This December, Winnipegger Betty Bahr is driven to spread the greetings of the season, one vehicle at a time.
Bahr and her fellow members of the Catholic Women's League of St. Gerard's Roman Catholic Church in Elmwood are selling car magnets and decals featuring a line drawing of the nativity scene and the words "Keep Christ in Christmas."
"The reason for Christmas is because (Jesus) Christ was born," she explains. "The trend lately is to just celebrate it as a secular holiday."
Bahr first saw the 16-by-17-centimetre black-and-white magnets two years ago while visiting family in B.C. She purchased one for the family car, and now hundreds of local vehicles are sporting them, too.
Her group has already taken orders for 1,200 magnets from other Catholic parishes and sent information packages on the products to several other denominations.
Available in English or French, the magnets sell for $5. For the same price, Bahr also offers a typing-paper-sized sheet of three non-adhesive decals for car windows.
Travel the highways and byways of Canada this Christmas season and you'll likely see these magnets on passing vehicles, especially in the Maritime provinces, says Canadian distributor Dale Hofer (www.christischristmas.ca), who has sold 100,000 magnets since 2008.
"We're not preaching to anyone; just put the message on the back of your car," says Hofer, of Vernon, B.C., who imports the Chinese-made magnets and stickers from a Knights of Columbus group in Illinois. "We're making sure the message is not forgotten."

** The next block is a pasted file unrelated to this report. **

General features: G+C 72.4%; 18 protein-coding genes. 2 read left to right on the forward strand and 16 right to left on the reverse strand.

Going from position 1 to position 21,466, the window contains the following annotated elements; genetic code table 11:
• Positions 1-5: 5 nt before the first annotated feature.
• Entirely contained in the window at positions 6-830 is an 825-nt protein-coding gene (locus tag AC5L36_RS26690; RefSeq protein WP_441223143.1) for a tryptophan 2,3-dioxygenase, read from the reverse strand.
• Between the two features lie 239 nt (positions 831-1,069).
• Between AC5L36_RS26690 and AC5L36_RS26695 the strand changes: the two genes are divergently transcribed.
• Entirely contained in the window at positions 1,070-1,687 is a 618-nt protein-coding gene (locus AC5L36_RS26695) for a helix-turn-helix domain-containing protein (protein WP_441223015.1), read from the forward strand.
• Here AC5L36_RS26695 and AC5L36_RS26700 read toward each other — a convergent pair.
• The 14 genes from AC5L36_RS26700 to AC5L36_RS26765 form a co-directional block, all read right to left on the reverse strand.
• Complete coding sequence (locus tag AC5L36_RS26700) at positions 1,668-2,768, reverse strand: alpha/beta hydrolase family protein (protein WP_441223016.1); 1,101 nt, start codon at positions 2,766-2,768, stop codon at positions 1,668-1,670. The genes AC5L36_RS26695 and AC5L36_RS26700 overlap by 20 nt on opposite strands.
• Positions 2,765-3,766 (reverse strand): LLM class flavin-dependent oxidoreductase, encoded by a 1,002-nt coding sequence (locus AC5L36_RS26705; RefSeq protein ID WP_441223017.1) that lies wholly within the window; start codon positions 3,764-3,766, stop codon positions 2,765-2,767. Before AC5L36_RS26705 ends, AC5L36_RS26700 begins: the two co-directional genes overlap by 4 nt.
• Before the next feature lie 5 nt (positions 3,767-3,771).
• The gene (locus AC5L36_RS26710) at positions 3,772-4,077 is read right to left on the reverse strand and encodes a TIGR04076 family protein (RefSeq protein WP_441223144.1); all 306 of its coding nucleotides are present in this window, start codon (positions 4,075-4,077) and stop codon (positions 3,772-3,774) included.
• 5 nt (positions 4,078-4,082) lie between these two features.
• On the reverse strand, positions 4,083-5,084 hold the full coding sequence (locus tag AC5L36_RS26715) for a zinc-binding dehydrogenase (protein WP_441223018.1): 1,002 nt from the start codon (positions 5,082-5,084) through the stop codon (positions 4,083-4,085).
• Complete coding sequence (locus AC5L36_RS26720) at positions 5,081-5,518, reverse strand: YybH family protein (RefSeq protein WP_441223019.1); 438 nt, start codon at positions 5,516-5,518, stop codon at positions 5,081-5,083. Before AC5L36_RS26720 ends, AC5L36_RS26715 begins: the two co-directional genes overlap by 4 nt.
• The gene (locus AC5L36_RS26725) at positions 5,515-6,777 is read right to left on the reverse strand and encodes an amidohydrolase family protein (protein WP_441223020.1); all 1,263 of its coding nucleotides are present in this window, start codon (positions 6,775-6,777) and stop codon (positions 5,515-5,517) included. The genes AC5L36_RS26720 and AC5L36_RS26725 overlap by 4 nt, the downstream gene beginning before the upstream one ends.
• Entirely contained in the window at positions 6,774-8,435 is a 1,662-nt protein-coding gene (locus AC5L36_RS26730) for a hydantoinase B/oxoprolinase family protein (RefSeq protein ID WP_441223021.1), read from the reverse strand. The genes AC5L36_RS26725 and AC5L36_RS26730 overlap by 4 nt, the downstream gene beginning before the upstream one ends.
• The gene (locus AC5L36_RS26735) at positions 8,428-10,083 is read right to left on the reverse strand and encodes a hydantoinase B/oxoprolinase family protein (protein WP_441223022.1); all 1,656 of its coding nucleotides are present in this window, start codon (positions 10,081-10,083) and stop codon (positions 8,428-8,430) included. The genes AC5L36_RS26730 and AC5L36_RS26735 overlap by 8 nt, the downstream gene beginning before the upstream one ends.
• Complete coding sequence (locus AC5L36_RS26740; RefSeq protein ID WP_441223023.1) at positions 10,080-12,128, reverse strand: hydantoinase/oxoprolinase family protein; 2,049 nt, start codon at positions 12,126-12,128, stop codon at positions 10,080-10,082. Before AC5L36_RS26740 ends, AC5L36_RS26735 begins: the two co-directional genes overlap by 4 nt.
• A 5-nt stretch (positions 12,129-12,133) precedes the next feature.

Touted as a fundraiser combined with silent evangelization, the Illinois group (www.kcnativitysets.com) has sold more than a million magnets since it came up with the idea in 2005. Each magnet costs less than $2 plus shipping, and they are sold in boxes of 200.
This kind of drive-by message likely has better results if the driver of the vehicle bearing it obeys the rules of the road and doesn't cut you off in traffic, suggests a communications professor at Canadian Mennonite University.
"What you do (behind the wheel) will be the cue as to how (others) interpret that religious identity," says David Balzer.
He wonders who exactly the message is intended for, since there's not one single entity dedicated to removing the story of Jesus Christ's birth from the Christmas narrative.
"It's not like anyone out there is trying to get rid of Christ in Christmas," says Balzer, adding even retailers benefit from the underlying theme of generosity in the nativity story.
Christmas historian and author Gerry Bowler isn't surprised the campaign to keep Christ in Christmas is led by Roman Catholics, who have a long tradition of rejecting the cultural aspect of the holiday.
"Santa was seen as taking away from the crèche," explains the University of Manitoba professor, referring to an incident in 1951 when Santa Claus was burned in effigy on the steps of the Catholic cathedral in Dijon, France. Church officials at the time called it a fight against the paganization of Christmas.
The author of a biography on Santa Claus and a Christmas encyclopedia says the message to keep Christ in Christmas may resonate most with people already marking the religious aspect of the season.
"I don't think it's so much an evangelical tool as to remind other people who are Christians where their priorities should be," says Bowler, now working on a book about the wars on Christmas over the centuries.
Despite that reminder, he doesn't feel guilty about enjoying the cultural parts of the holiday alongside the religious aspect of the season.
"There are all kinds of things I love about (Christmas) that are not central to the Christmas story, (like) the music, the liturgy."